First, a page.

The National Science Board recently published Science and Engineering Indicators 2016, which presents data on STEM education, the STEM workforce, federal investment, and public opinions.
The American Institute of Physics has published an analysis of the fiscal year 2016 federal budget focusing on the outcome for the physical sciences and what we might expect for FY 2017.
The 227th meeting of the AAS in Kissimmee, Florida, has wrapped up. If you weren’t able to attend the many policy-related sessions, then let this serve as a summary of the main points from each session. Update: Link to recordings of the plenary sessions has been added.
Are you an AAS member interested in advocating for your science with policy makers? If yes, then you should volunteer for Congressional Visits Day (15-16 March 2016)! Deadline: 22 January 2016.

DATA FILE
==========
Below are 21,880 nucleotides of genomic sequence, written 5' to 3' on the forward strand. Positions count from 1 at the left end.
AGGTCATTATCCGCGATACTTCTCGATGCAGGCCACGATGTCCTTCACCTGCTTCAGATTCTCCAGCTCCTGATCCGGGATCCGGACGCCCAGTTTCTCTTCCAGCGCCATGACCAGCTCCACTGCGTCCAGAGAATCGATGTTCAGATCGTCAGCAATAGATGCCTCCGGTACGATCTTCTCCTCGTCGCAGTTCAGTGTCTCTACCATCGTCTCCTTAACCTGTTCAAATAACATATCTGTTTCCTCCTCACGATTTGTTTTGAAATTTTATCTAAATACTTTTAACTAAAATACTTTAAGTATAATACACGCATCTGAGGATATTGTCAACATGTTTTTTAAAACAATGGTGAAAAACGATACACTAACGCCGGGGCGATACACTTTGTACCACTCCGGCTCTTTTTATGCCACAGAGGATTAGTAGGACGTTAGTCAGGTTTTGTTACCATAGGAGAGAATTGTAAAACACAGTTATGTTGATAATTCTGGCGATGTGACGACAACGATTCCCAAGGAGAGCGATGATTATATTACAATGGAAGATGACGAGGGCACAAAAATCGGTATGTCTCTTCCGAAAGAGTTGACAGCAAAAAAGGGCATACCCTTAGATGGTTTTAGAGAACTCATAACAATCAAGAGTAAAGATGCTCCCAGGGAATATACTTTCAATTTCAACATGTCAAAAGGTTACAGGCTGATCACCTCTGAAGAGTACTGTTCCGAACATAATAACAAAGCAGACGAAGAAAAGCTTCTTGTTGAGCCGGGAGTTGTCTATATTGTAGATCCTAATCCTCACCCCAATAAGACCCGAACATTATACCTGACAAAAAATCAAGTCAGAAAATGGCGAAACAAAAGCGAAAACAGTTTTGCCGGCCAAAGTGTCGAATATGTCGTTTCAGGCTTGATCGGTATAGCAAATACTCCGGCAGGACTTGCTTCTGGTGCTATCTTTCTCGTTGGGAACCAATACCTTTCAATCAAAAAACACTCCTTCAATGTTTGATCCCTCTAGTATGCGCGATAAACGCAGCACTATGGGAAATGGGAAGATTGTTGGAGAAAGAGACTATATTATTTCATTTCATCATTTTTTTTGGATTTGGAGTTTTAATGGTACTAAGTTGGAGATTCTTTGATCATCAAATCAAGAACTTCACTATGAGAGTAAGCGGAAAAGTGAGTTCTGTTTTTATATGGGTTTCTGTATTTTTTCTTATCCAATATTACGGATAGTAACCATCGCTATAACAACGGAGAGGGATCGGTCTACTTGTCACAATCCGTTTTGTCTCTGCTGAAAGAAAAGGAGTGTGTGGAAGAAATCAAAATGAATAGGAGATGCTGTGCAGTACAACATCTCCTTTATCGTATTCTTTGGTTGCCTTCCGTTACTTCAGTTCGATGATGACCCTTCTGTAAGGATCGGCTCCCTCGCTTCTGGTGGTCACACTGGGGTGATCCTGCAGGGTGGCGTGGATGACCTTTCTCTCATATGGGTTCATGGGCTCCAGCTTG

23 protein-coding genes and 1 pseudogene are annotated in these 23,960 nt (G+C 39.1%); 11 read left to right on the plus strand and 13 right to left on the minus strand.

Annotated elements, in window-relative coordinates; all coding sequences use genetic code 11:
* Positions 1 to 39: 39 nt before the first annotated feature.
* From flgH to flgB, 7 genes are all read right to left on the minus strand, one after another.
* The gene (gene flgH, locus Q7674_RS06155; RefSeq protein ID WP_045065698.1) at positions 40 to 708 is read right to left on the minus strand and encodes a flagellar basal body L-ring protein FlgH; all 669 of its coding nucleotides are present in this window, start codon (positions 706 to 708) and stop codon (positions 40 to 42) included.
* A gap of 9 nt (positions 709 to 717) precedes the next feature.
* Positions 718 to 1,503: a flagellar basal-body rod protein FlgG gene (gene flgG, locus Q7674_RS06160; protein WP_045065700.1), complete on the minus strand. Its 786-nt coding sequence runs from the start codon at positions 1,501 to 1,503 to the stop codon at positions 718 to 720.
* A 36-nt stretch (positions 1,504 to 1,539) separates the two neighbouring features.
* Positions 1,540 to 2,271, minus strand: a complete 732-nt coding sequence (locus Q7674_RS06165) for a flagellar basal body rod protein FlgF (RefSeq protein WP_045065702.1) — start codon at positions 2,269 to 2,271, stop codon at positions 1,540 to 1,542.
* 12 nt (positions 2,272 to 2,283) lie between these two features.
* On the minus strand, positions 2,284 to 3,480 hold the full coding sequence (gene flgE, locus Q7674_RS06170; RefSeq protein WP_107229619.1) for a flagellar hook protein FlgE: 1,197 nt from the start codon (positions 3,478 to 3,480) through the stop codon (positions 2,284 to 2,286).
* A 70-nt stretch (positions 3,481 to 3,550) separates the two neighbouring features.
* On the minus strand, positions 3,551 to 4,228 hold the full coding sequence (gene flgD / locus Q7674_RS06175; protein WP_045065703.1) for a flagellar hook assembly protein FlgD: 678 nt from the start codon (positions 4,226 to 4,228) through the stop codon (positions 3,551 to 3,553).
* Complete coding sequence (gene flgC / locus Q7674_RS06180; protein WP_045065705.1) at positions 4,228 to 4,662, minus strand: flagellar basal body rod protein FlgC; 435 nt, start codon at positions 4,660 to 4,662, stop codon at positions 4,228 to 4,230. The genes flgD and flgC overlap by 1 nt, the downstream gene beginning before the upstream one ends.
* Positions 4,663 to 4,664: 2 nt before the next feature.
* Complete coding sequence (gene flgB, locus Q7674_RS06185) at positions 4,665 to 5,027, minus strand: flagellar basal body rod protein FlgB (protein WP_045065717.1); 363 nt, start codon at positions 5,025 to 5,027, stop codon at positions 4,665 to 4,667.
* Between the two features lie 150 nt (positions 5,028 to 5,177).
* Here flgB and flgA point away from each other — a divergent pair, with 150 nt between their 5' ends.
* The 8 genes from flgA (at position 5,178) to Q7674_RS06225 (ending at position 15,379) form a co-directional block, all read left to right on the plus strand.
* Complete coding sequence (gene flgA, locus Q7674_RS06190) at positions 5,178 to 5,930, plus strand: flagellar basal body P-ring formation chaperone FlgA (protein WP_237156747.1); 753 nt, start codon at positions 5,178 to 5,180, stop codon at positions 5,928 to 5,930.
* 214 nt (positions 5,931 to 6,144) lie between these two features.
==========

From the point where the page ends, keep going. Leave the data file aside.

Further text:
The negotiations over FY 2016 appropriations are finally complete. NASA's top line is up 7%; planetary and Earth sciences enjoy increases, while astrophysics is flat and heliophysics is down. NSF's top line is up 1.6%.
Different aspects of public policy will be featured at #aas227 in Kissimmee, Florida, during sessions on Tuesday and Wednesday, 5 and 6 January. Join us at a plenary or town hall, or at the AAS booth! 4 Jan: Updated location of Advocacy Panel.
If you're interested in working inside the halls of Congress, apply for a Congressional science fellowship through the American Institute of Physics. Application deadline for the 2016-17 term: 15 January 2016.
Use our online form to submit questions for the director of the National Science Foundation, whose plenary talk is on 5 January. Deadline: 18 December.
The National Academies' committee for the midterm assessment of the implementation of the New Worlds, New Horizons in Astronomy and Astrophysics decadal survey seeks your input.
In short: Not yet. Fiscal year 2016 has had a bumpy start, but things are starting to look like they are settling down. Read on to learn about the current status of FY 2016. Updated: 16 December.